What is Urogynecology?

Urogynecologists complete 4 years of medical school, a 4-year residency in Obstetrics and Gynecology and 3-year fellowship in Female Pelvic Medicine and Reconstructive Surgery aka Urogynecology (see below). These doctors are specialists with additional training and experience in the evaluation and treatment of conditions that affect the female pelvic organs, and the muscles and connective tissue that support the organs.

Many, though not all, complete formal fellowships (additional training after residency) that focus on the surgical and non-surgical treatment of non-cancerous gynecologic problems. Some of the common problems treated by a Urogynecologist include urinary incontinence or leakage, pelvic organ prolapse (dropping of the vagina, uterus, cystocele, rectocele), and overactive bladder.

The American Board of Medical Specialties approved Female Pelvic Medicine and Reconstructive Surgery, also known as urogynecology, as a certified subspecialty in 2011, and the first doctors were board-certified in 2013. Urogynecologists are physicians who complete medical school and a residency in Obstetrics and Gynecology. These physicians are specialists with additional years of fellowship training and certification in Female Pelvic Medicine and Reconstructive Surgery. The training provides expertise in the evaluation, diagnosis, and treatment of conditions that affect the muscles and connective tissue of the female pelvic organs.

Pelvic floor conditions that urogynecologists commonly treat include urinary incontinence, overactive bladder, and pelvic organ prolapse. These physicians are also knowledgeable on the latest research in the field pertaining to these conditions.

A physician who has passed an exam from the American Board of Obstetrics & Gynecology and American Board of Urology attesting that they possess exceptional expertise in Female Pelvic Medicine and Reconstructive Surgery. The first board certification exam was in 2013. Physicians who complete training after 2012, also participate in an accredited fellowship in order to be eligible for board certification.

As is always the case, feel free to ask about the training and expertise of any doctor caring for you.

Gynecologists specialize in the health of the female reproductive system. This includes the uterus, cervix, vagina, and ovaries.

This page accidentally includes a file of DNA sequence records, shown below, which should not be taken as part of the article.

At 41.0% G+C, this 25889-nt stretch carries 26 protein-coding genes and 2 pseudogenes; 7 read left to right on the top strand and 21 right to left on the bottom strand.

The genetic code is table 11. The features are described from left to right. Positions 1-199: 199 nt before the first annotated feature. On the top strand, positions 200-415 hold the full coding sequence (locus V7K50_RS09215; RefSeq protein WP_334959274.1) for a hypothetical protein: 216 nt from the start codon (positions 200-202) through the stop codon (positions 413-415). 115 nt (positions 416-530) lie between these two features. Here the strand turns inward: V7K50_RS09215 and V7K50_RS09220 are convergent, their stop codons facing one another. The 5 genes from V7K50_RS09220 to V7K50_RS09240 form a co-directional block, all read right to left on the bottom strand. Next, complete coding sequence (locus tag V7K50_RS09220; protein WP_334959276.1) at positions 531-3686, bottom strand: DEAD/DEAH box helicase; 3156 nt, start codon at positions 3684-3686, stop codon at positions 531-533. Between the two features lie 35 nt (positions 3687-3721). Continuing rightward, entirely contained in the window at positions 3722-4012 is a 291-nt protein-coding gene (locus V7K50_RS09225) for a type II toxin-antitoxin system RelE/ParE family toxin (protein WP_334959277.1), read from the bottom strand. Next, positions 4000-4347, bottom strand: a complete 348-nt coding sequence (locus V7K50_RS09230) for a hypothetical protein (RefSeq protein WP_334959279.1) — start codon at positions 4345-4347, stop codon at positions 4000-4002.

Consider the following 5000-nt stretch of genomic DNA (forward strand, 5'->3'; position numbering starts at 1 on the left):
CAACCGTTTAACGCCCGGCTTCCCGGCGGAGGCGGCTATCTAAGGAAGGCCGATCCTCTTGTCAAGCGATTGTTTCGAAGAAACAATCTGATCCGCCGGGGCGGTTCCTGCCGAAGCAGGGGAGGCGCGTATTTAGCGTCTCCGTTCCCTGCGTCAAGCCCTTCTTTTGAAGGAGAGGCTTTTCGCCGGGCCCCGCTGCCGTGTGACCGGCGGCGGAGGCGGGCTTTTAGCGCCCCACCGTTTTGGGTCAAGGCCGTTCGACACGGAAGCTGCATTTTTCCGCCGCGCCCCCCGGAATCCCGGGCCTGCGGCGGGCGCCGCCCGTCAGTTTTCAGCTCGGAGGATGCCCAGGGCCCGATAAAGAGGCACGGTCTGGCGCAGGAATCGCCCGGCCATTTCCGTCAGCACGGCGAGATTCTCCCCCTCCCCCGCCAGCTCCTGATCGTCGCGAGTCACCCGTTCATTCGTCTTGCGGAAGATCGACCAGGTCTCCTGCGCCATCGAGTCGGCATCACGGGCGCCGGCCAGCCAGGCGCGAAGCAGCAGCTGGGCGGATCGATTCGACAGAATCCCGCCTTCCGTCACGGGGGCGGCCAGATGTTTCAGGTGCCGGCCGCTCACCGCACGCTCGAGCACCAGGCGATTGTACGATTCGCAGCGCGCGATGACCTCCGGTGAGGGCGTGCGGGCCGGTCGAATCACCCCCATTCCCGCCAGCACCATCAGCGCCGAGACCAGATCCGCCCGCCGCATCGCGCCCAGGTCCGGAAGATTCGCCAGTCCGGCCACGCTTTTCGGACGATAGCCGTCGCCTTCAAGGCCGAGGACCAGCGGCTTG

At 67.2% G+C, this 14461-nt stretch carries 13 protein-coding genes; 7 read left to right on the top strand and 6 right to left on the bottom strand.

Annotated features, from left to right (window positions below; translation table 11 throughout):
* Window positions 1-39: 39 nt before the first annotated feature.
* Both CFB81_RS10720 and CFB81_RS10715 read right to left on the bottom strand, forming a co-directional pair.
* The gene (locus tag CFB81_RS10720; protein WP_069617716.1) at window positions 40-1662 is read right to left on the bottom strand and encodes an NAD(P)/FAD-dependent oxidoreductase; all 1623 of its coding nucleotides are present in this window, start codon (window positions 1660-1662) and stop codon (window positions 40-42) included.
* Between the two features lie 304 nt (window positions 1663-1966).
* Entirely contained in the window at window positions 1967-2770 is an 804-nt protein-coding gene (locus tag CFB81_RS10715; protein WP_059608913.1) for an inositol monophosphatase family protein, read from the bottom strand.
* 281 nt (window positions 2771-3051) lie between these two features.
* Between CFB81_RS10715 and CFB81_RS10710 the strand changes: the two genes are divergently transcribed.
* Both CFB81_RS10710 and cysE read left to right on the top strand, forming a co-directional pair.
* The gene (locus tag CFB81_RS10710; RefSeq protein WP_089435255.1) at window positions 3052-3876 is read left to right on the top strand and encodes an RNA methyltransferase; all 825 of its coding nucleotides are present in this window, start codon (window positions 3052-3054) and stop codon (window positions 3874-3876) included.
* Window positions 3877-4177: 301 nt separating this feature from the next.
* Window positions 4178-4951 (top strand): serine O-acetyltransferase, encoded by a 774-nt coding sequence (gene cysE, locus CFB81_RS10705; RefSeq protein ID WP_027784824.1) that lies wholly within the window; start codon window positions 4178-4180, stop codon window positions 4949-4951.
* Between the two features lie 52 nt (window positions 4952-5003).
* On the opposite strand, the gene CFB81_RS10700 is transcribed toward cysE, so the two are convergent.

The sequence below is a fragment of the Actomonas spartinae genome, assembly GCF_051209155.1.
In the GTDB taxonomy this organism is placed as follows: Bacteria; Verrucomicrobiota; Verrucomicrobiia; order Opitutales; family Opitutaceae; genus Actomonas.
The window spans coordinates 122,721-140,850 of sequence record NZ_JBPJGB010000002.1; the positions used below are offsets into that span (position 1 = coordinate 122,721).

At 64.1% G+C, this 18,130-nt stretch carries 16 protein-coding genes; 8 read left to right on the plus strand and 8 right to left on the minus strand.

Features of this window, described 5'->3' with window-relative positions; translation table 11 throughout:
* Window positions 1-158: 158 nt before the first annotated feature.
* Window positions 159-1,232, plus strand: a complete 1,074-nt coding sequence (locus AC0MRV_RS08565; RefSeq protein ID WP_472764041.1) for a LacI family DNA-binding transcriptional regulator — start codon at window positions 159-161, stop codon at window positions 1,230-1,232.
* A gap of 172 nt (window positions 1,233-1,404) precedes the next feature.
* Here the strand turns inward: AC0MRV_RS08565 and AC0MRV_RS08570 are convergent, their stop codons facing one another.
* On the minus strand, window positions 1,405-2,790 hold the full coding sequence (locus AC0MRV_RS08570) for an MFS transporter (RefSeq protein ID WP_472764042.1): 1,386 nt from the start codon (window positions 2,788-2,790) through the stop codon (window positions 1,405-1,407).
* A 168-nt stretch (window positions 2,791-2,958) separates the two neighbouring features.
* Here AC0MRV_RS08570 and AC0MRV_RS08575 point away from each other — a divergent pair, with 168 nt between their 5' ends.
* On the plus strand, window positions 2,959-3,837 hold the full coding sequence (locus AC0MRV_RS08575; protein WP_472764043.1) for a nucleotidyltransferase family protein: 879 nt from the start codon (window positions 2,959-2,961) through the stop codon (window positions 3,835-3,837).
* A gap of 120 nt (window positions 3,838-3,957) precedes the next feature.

Urologists specialize in diagnosing and treating urinary tract disorders for female and male patients, along with the male reproductive system. Urologists have specialty training in both conservative treatments and surgical management of the kidneys and urinary tract.

Urogynecologists specialize in treating women with complex benign pelvic conditions, including lower urinary tract disorders. They are trained in the comprehensive management of pelvic floor conditions.

The pelvic floor muscles are located between the tailbone and the pubic bone within the pelvis. They support the bowel and bladder.

In females, the pelvic floor muscles also support the uterus and the vagina. These muscular bands are called sphincters to encircle the urethra, vagina, and anus as they pass through the pelvic floor. If the pelvic floor muscles become weak, you may experience prolapse, where there is no longer enough support for the uterus. You may also experience incontinence or the loss of bladder control.

There may be a number of causes for weak pelvic floor muscles that may have you looking for a urogynecologist.

These may include:

  • Childbirth
  • Pregnancy
  • Overweight or obesity
  • Chronic constipation
  • Chronic straining to have a bowel movement
  • Heavy lifting
  • Chronic coughing from smoking
  • Health problems
  • Hereditary conditions
  • Constipation
  • Overactive bladder syndrome (OAB) – OAB includes the frequent feeling of needing to urinate or the need to urinate often. This urgency may also cause you to wake up at night.
  • Urinary incontinence – This is when urine leaks when pressure is on your bladder like coughing, sneezing, laughing, exercising, or lifting. This uncontrollable leakage may also occur during other activities.
  • Pelvic organ prolapse (POP) –This is a common pelvic floor disorder where one or more of the organs in the pelvis, such as the uterus and the cervix or the inner vaginal walls, become relaxed to the point of dropping close to or beyond the vaginal opening. These prolapses cause women to feel pressure, fullness, or a bulging sensation in the vagina.
  • Fecal incontinence – This is inadvertent loss of stool in liquid, solid, or gas bowel contents.
  • Pelvic pain – This type of pain arises from any of the organ systems housed within the female pelvis.

If you have had uncomfortable symptoms with your pelvic floor, seek help from a urogynecologist. Often, you can talk about your medical history and any concerns you may have.

What may have become normal to you may not be normal to others. It is possible to live a life free from pain, discomfort, or other setbacks that you may experience.